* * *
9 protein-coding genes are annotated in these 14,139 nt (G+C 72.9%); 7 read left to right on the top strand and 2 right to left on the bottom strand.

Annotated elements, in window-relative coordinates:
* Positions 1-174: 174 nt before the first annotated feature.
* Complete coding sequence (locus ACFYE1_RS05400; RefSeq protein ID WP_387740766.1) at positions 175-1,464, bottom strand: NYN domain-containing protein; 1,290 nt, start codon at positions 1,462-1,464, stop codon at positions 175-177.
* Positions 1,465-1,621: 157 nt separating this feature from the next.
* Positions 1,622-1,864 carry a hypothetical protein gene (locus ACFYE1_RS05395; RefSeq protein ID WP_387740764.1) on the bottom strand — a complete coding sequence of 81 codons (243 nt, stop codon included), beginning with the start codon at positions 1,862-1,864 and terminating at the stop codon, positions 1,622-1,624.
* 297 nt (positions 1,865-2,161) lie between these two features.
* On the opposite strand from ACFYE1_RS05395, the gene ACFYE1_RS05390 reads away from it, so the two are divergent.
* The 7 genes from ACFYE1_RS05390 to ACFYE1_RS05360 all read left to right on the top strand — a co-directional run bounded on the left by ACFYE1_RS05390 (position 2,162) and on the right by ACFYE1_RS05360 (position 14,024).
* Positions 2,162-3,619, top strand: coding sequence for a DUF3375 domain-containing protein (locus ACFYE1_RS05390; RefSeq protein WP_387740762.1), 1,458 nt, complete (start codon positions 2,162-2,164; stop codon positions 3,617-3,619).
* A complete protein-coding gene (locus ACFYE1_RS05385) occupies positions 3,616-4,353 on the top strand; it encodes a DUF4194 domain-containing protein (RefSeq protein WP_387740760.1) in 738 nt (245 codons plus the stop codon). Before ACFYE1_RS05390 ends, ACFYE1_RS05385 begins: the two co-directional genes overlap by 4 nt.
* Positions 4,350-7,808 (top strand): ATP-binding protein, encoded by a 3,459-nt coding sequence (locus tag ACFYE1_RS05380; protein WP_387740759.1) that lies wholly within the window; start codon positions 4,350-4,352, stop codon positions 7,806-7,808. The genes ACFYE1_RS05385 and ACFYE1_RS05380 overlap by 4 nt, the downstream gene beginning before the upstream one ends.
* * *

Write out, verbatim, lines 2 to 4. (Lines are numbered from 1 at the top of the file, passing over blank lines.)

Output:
Annotated elements, in window-relative coordinates:
* Positions 1-174: 174 nt before the first annotated feature.
* Complete coding sequence (locus ACFYE1_RS05400; RefSeq protein ID WP_387740766.1) at positions 175-1,464, bottom strand: NYN domain-containing protein; 1,290 nt, start codon at positions 1,462-1,464, stop codon at positions 175-177.